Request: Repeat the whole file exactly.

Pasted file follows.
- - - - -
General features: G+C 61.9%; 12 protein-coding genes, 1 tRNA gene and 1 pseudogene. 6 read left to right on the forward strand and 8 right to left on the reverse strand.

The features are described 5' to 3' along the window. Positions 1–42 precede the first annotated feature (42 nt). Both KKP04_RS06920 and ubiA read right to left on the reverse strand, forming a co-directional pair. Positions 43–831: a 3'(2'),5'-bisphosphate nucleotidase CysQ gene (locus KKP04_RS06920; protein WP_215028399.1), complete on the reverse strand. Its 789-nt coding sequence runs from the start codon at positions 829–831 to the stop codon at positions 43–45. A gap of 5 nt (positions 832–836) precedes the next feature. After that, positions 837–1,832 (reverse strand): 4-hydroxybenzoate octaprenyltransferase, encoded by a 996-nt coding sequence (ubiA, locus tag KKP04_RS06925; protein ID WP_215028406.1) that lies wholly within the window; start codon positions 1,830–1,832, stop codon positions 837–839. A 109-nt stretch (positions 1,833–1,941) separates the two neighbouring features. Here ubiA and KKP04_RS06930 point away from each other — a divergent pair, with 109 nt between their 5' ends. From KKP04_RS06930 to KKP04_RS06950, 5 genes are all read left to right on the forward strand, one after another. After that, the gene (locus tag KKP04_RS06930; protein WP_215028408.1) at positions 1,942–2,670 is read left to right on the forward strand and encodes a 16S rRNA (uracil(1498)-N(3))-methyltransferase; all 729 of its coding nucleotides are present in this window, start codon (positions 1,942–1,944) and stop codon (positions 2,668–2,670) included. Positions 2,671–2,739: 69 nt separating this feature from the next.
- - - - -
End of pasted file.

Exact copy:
General features: G+C 61.9%; 12 protein-coding genes, 1 tRNA gene and 1 pseudogene. 6 read left to right on the forward strand and 8 right to left on the reverse strand.

The features are described 5' to 3' along the window. Positions 1–42 precede the first annotated feature (42 nt). Both KKP04_RS06920 and ubiA read right to left on the reverse strand, forming a co-directional pair. Positions 43–831: a 3'(2'),5'-bisphosphate nucleotidase CysQ gene (locus KKP04_RS06920; protein WP_215028399.1), complete on the reverse strand. Its 789-nt coding sequence runs from the start codon at positions 829–831 to the stop codon at positions 43–45. A gap of 5 nt (positions 832–836) precedes the next feature. After that, positions 837–1,832 (reverse strand): 4-hydroxybenzoate octaprenyltransferase, encoded by a 996-nt coding sequence (ubiA, locus tag KKP04_RS06925; protein ID WP_215028406.1) that lies wholly within the window; start codon positions 1,830–1,832, stop codon positions 837–839. A 109-nt stretch (positions 1,833–1,941) separates the two neighbouring features. Here ubiA and KKP04_RS06930 point away from each other — a divergent pair, with 109 nt between their 5' ends. From KKP04_RS06930 to KKP04_RS06950, 5 genes are all read left to right on the forward strand, one after another. After that, the gene (locus tag KKP04_RS06930; protein WP_215028408.1) at positions 1,942–2,670 is read left to right on the forward strand and encodes a 16S rRNA (uracil(1498)-N(3))-methyltransferase; all 729 of its coding nucleotides are present in this window, start codon (positions 1,942–1,944) and stop codon (positions 2,668–2,670) included. Positions 2,671–2,739: 69 nt separating this feature from the next.